8 Things You Can Do to Prepare Financially for Unexpected Circumstances
By Mona Fahmy
In our July quarterly team meeting, we were asked to think about lessons learned and takeaways from the first half of this year. As we took time to stop and reflect, I immediately thought of stock piling toilet paper and hand sanitizer! And the media warning us to BE PREPARED! But, as I started to recall the conversations I was having with family, friends, and clients, I noticed a pattern emerge:
Those who had a plan in place were better equipped to handle the changes and uncertainties that occurred due to the COVID-19 crisis.
What was true for family, friends, and clients was also true for our firm, TandemGrowth. Back in 2013, we began making significant investments of money and time into improving our technology, systems, and processes. While so much of life as we know it changed in mid-March, because of these investments, our transition to remote working was seamless. We easily communicate and collaborate with our team members and clients effectively from home or alternate locations. While we prefer getting to visit in-person, our preparedness proved to be a great advantage for those clients who prefer a “virtual” meeting or staff who may have to juggle children learning virtually at home.
As a firm, we made a strategic decision to reach out to every client beginning in late March when financial markets, economic news, and COVID-19 updates continued to be disheartening. Again, the pattern emerged:
Those that were the most prepared, even in a time of great uncertainly, handled the challenging environment so much better.
How did TandemGrowth help its clients prepare? They had a goal-focused financial plan. They were able to maintain perspective knowing that, while the plan did not contemplate a global pandemic, it did anticipate bear markets and recessions occurring – as usual.
We've developed the following list to show some of the ways you can prepare for unexpected circumstances:
- Live on a realistic spending plan (you know, the “B” word - budget). Spend less than you make. This year many of our clients are saving money as travel and many dinners out are cancelled. (Could we get an uptick to the economy when pent up demand returns?)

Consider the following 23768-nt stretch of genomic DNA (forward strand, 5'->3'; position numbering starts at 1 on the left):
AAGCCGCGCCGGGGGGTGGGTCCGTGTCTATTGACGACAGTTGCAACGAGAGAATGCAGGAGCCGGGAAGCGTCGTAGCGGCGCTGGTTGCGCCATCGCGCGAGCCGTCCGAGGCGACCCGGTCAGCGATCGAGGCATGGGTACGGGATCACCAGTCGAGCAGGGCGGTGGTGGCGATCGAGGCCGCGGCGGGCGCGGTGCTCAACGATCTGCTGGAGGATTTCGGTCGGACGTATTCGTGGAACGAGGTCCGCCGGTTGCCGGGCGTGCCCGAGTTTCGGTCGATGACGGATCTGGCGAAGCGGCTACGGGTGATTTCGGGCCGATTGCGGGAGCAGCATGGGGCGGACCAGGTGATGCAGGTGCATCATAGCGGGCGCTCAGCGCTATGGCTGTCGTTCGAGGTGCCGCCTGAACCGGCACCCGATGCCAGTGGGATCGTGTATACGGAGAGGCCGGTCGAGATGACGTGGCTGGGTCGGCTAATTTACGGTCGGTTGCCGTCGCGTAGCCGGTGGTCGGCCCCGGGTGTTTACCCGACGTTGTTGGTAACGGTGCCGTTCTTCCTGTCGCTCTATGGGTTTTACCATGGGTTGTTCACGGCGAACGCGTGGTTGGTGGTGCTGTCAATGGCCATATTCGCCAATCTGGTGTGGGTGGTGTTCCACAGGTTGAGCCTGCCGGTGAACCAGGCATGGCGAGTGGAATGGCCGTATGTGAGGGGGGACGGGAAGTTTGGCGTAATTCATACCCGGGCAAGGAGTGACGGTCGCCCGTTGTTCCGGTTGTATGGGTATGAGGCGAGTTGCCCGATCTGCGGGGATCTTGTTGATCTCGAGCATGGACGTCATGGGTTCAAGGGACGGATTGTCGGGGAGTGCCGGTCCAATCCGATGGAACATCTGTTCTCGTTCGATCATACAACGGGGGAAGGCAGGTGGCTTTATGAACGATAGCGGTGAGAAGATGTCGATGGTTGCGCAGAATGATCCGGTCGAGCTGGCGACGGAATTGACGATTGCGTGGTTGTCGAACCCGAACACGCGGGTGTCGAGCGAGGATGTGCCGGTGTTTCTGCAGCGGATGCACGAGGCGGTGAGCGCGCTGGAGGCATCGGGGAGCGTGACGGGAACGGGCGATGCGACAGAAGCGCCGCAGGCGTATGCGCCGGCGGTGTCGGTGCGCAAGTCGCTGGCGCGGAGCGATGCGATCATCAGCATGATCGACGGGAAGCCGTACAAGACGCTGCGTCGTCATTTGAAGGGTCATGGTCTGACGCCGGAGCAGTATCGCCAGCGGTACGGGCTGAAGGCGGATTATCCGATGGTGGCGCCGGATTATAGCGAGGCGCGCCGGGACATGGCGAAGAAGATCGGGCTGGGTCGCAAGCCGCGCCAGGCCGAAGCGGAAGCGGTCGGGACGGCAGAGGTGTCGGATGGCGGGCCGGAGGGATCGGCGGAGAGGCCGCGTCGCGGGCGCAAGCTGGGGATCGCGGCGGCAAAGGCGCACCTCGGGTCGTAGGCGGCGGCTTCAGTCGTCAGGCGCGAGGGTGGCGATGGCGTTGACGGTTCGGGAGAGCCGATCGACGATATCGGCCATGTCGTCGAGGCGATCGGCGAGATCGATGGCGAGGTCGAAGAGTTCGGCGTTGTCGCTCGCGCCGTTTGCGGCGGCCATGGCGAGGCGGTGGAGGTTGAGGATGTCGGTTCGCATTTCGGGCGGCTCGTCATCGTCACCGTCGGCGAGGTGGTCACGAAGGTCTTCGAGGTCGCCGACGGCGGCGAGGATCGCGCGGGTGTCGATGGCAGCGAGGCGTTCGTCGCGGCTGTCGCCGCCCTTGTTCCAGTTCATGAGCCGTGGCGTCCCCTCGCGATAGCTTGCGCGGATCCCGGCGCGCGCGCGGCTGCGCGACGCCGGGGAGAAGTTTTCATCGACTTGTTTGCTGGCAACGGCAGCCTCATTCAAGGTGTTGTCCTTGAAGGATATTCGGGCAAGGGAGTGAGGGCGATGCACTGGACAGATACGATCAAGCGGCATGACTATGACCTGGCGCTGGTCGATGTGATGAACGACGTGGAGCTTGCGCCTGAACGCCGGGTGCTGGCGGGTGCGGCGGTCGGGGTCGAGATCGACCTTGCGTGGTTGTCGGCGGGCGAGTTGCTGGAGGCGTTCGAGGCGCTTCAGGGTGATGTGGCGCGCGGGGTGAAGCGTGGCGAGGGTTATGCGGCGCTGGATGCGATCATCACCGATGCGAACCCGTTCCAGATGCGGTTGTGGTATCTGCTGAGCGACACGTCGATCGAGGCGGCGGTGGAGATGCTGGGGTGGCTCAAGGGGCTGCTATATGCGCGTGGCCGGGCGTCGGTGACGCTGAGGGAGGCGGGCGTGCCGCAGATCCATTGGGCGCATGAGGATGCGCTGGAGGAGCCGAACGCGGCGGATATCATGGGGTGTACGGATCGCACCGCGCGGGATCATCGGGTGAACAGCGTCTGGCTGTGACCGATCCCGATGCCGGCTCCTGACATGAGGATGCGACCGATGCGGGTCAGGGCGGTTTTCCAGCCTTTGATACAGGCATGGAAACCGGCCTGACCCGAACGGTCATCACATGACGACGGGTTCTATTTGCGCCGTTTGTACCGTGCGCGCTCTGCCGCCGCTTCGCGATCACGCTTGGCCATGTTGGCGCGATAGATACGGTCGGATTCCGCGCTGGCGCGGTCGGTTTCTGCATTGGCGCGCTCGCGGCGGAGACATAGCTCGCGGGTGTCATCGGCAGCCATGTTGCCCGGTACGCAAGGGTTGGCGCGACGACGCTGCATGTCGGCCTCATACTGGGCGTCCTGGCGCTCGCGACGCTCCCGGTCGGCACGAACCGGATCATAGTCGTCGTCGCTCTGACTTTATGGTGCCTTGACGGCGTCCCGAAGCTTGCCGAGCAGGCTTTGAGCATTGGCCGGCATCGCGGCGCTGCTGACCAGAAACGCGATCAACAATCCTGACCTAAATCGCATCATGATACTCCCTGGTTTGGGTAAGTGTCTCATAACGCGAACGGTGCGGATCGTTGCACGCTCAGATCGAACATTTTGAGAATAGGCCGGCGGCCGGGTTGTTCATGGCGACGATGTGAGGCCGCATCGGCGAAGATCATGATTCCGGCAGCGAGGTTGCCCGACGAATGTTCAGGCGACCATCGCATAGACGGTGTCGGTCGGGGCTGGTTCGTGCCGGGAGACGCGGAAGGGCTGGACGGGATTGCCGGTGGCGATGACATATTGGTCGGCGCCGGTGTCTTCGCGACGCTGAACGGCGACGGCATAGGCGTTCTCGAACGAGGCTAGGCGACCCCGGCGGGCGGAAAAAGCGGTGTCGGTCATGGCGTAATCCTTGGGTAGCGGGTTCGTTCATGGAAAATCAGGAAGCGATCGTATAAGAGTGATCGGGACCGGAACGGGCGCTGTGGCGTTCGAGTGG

- Protect against things that can go wrong with the proper amounts and types of insurance.
- Keep emergency reserves – a “rainy day” fund – of at least 3 months’ of expenses.
- If in retirement, keep 2-3 years’ worth of spending in a “short-term” portfolio. This helps clients sleep at night and allows the long-term portfolio to be invested in higher returning but more volatile asset classes.
- Keep a broadly diversified portfolio with adequate exposure to equity investments that can create a rising income stream in retirement balanced with fixed income investments for “defense”.
- Keep a long-term perspective. Your investment horizon is your life expectancy. For most of us, that means many years participating in the global capital markets. Don’t let short-term noise upset a multi-decade investment strategy.
- Ensure that your estate and tax plans are reviewed periodically and up to date. (many estate planners have noted an increase in document requests since the pandemic began)
- Focus on things and people that matter most and don’t waste time obsessing about things that cannot be accurately forecasted or controlled.
This list is certainly not complete, but you get the idea. Ben Franklin’s axiom “an ounce of prevention is worth a pound of cure” has certainly proved true in this year! With a good plan in place you can spend your time in more fulfilling pursuits like home projects, home schooling your kids, or figuring out how to make the camera work on your next Zoom call!
For the last 22 years, I have been helping clients create clarity and confidence to live their best life. If TandemGrowth can be a resource to help you or someone you know prepare for what’s ahead, please do not hesitate to reach out. Click here to schedule a no obligation, complimentary call today!